(Ex. Jour., vol. 10, p. 236, 256.)

THIRTY-FIFTH CONGRESS, FIRST SESSION.

May 18, 1858.

Mr. Seward reported as follows:

On joint resolution authorizing the President to give to the Government of Hanover the notice required by the treaty of the 10th of June, 1846, of the termination of the eleventh article of said treaty, in the following words:

“Whereas by the first article of the treaty of commerce and navigation between the United States and Hanover, concluded at the city of Hanover on the tenth day of June, eighteen hundred and forty-six, it is provided that ‘no higher or other toll shall be levied or collected at Brunshausen or Stadte, on the river Elbe, upon the tonnage or cargoes of vessels of the United States than is levied and collected upon the tonnage and cargoes of vessels of the Kingdom of Hanover, and the vessels of the United States shall be subjected to no charges, detention, or other inconvenience by the Hanoverian authorities in passing the above-mentioned places from which vessels of the Kingdom of Hanover are, or shall be, exempt,' which provision has been construed into a concession, on the part of the United States of the right on the part of the Government of Hanover to levy duties or tolls on such ships and cargoes burdensome and oppressive to the commerce of the United States, and in derogation of common right to the free navigation of the river Elbe, and it being provided by the eleventh article of the said treaty that after twelve years from the date thereof either of the contracting parties should be at liberty to give notice to the other of its intention to terminate the same in the manner therein provided; with a view, therefore, to relieve the commerce of the United States in the river Elbe from the duties or tolls aforesaid,"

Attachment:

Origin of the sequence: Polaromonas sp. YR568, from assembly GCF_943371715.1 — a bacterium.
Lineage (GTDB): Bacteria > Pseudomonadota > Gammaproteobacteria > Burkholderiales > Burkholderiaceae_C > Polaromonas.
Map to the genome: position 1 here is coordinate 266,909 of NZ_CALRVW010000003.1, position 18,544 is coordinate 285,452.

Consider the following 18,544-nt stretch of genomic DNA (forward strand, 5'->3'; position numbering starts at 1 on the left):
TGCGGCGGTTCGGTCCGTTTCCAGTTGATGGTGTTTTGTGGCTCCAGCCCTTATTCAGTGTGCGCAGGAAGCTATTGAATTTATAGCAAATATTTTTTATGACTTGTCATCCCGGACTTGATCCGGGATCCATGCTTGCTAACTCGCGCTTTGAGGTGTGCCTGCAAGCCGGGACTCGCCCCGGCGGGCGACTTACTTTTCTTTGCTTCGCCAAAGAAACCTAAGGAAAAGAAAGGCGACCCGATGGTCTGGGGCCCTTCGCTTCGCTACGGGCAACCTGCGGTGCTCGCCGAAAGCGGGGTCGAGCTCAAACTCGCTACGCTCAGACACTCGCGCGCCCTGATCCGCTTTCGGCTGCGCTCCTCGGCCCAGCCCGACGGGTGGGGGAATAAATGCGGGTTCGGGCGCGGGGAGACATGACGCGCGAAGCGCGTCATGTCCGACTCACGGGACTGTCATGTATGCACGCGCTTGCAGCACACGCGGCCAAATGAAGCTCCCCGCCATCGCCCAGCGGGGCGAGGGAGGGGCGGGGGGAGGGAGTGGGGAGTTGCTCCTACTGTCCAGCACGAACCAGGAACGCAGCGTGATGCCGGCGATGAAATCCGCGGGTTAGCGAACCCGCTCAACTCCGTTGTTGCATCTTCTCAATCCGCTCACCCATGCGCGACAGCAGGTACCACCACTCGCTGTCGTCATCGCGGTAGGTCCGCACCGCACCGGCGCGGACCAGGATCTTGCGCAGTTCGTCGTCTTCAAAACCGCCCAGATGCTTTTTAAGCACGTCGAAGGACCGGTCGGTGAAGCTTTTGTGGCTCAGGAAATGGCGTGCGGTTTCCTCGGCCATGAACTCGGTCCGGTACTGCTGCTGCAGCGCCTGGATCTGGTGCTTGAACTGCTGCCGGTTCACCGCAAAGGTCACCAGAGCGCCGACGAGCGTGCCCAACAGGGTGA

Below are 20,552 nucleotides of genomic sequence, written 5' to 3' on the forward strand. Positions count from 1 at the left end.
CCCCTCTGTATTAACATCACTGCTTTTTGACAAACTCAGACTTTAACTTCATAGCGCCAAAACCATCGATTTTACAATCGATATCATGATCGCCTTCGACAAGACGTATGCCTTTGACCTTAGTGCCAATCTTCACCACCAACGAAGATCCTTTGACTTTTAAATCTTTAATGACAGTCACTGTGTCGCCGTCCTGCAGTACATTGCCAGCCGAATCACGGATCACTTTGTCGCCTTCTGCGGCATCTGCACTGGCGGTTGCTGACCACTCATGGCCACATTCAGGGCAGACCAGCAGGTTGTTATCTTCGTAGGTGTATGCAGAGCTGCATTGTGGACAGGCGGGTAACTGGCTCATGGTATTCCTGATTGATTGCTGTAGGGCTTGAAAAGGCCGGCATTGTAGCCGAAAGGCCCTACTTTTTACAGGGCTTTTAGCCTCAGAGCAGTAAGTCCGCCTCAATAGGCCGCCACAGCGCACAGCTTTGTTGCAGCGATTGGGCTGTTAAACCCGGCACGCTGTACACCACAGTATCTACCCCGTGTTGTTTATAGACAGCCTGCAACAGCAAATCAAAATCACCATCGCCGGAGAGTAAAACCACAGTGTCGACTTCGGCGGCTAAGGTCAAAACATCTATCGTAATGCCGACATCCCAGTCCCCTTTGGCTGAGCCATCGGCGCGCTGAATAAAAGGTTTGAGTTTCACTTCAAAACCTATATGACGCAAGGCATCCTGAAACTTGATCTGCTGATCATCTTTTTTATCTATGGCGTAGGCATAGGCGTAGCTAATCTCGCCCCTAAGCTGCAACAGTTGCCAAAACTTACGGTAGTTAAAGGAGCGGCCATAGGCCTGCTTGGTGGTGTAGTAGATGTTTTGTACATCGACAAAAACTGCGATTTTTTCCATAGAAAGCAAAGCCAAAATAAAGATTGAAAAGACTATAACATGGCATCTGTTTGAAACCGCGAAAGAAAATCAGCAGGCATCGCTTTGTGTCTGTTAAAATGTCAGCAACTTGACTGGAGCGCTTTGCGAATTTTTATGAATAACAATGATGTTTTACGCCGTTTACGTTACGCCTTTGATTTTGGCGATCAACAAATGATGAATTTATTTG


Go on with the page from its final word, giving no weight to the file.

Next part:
Resolved, That the President of the United States be, and he ii hereby, authorized, at his discretion, to give to the Government of Hanover the notice required by the eleventh article of said treaty of the tenth day of June, eighteen hundred and forty-six, for the termination of the same.